Elizabeth’s pre-workshop survey questions for her students:

In Google Sites, how many of the 5 following things do you feel comfortable doing:
Setting up a Google site, creating and organizing pages, posting documents, posting images and videos, writing text around those images and video:

I feel comfortable doing 1 or zero of these things
I feel comfortable doing 2 or 3 of these things
I feel comfortable doing 4 or 5 of these things
I feel very comfortable doing all these things, and more

In PowerPoint, how many of the 5 following things do you feel comfortable doing:
Creating a PowerPoint presentation, creating a new slide, inserting images into a slide, inserting text into a slide, positioning text and images on a slide

I feel comfortable doing 1 or zero of these things
I feel comfortable doing 2 or 3 of these things
I feel comfortable doing 4 or 5 of these things
I feel very comfortable doing all these things, and more

In Prezi, how many of the 5 following things do you feel comfortable doing:
Creating a Prezi presentation, creating a route through a Prezi, inserting images, inserting text, positioning text and images on a slide

I feel comfortable doing 1 or zero of these things
I feel comfortable doing 2 or 3 of these things
I feel comfortable doing 4 or 5 of these things
I feel very comfortable doing all these things, and more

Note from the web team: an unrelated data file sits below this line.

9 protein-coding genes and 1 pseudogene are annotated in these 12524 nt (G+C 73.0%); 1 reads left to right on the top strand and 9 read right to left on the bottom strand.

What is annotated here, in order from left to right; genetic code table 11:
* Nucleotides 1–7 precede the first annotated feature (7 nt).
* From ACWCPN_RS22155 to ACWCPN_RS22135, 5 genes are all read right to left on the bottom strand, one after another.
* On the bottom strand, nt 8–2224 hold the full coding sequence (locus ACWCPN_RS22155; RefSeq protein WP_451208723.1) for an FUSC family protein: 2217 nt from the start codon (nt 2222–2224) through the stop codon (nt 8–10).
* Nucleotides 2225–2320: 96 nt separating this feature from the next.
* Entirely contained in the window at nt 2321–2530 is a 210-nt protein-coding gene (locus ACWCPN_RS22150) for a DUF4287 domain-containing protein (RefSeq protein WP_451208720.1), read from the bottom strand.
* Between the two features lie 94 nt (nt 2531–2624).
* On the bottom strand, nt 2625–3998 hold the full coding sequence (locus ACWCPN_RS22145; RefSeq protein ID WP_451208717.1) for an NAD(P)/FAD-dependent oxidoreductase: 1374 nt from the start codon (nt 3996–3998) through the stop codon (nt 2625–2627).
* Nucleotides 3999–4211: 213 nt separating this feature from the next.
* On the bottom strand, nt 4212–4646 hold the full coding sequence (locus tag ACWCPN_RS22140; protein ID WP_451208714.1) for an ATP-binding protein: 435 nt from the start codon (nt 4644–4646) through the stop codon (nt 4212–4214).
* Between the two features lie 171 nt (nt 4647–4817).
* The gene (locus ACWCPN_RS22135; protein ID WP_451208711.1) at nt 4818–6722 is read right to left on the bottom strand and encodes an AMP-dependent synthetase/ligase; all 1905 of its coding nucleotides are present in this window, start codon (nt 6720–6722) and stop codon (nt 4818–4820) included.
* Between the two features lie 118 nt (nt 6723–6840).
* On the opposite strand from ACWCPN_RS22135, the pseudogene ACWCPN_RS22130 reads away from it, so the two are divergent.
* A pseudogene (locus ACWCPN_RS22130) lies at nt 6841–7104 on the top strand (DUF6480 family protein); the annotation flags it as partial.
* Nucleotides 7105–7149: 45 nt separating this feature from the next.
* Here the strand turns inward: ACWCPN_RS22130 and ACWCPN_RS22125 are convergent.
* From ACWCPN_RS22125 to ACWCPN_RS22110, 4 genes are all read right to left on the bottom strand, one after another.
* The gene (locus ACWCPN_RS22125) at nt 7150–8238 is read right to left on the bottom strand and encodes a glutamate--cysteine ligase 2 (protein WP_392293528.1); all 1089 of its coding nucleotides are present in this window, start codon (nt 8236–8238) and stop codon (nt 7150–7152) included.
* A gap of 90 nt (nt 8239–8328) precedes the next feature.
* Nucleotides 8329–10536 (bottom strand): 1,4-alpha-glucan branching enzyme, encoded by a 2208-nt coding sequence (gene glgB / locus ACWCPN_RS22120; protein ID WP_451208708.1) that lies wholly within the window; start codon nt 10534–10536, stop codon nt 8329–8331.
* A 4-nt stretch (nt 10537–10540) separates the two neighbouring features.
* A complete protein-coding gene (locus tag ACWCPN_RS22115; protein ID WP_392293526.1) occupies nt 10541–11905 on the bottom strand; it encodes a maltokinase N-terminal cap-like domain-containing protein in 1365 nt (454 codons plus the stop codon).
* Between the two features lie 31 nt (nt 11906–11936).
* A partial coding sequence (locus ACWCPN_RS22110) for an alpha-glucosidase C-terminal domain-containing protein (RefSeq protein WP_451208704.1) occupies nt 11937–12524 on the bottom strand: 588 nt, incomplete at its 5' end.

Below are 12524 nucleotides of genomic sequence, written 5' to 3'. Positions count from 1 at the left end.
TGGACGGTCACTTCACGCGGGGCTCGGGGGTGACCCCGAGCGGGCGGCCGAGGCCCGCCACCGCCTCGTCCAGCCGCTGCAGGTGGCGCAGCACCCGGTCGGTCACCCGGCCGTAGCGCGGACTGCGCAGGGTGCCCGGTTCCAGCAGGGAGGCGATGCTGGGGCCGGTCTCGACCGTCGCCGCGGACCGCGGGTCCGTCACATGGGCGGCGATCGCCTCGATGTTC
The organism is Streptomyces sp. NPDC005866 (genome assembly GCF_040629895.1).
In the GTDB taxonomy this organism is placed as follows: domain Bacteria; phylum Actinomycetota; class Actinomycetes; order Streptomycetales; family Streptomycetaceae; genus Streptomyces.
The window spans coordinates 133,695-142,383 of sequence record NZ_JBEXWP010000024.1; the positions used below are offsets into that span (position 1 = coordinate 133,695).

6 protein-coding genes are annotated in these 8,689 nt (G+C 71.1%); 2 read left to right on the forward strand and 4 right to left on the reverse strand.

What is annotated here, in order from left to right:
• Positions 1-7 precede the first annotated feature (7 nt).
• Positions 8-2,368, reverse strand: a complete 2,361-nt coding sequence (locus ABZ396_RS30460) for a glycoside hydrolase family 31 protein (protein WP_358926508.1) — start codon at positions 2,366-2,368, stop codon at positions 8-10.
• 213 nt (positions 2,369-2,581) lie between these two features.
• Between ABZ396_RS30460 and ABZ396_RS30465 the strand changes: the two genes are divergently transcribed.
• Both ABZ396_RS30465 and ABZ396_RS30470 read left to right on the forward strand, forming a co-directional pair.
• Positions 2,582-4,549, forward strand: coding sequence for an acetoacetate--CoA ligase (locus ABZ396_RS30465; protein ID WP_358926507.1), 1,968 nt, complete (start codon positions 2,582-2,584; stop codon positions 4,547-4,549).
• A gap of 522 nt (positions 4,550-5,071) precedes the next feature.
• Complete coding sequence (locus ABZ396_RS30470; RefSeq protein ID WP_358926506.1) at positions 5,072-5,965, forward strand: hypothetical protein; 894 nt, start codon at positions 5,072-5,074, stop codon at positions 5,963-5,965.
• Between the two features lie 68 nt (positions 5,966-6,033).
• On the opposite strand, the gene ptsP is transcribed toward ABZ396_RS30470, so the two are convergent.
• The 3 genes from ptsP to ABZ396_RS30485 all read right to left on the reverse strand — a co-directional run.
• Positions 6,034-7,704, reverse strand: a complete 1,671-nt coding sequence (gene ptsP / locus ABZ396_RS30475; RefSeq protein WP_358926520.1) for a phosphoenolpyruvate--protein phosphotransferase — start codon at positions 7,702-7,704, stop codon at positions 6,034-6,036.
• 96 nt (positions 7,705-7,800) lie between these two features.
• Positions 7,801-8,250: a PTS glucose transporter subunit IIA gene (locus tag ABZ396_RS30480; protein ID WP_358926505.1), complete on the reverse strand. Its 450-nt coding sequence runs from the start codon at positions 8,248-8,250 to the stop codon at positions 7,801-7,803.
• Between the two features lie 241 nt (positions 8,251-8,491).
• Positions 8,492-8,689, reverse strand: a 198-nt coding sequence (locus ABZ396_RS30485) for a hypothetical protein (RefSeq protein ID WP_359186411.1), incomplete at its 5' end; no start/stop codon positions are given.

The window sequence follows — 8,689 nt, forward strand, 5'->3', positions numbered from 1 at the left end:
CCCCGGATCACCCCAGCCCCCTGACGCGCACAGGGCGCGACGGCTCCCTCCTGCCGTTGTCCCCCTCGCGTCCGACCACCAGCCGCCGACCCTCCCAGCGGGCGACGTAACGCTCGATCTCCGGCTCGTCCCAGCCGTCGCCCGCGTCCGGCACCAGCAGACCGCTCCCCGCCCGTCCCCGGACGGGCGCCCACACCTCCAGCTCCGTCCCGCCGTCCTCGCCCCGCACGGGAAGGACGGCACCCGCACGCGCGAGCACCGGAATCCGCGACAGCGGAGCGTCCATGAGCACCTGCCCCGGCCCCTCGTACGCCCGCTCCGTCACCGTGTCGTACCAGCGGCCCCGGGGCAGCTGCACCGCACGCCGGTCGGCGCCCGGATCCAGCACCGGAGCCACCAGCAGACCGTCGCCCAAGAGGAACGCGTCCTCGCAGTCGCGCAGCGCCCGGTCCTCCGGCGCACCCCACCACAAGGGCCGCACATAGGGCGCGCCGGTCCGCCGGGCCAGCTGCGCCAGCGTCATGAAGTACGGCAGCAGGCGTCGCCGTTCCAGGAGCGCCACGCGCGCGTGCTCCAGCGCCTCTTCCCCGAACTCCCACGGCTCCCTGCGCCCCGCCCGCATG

Elizabeth’s students’ (anonymous Catalyst WebQ) evaluations of the workshop:
Very effective: 10
Quite effective, but I have a suggestion: 4
Effective: 2
Somewhat effective, but needs significant development: 0
Not effective: 0

Student optional open-ended comments about the workshop:

  • I would not have known about Google slides without that workshop.
  • It was really helpful learning how to use other presentation sites other than powerpoint
  • interesting and helpful to learn about prezi and google sites
  • This was extremely helpful since I have never used prezi before.
  • Very effective, I felt that I learned enough to be able to navigate all sites.
  • Pass out a sheet signing up to see UW-IT people.
  • The presentation on google sites was very helpful as well as the simple template that was provided for us. Also thank you for the help with prezi
  • Would have hoped for a little more time with instruction but understand that there was a time constraint

Thanks, Elizabeth, for sharing your success!

By Ann Shivers-McNair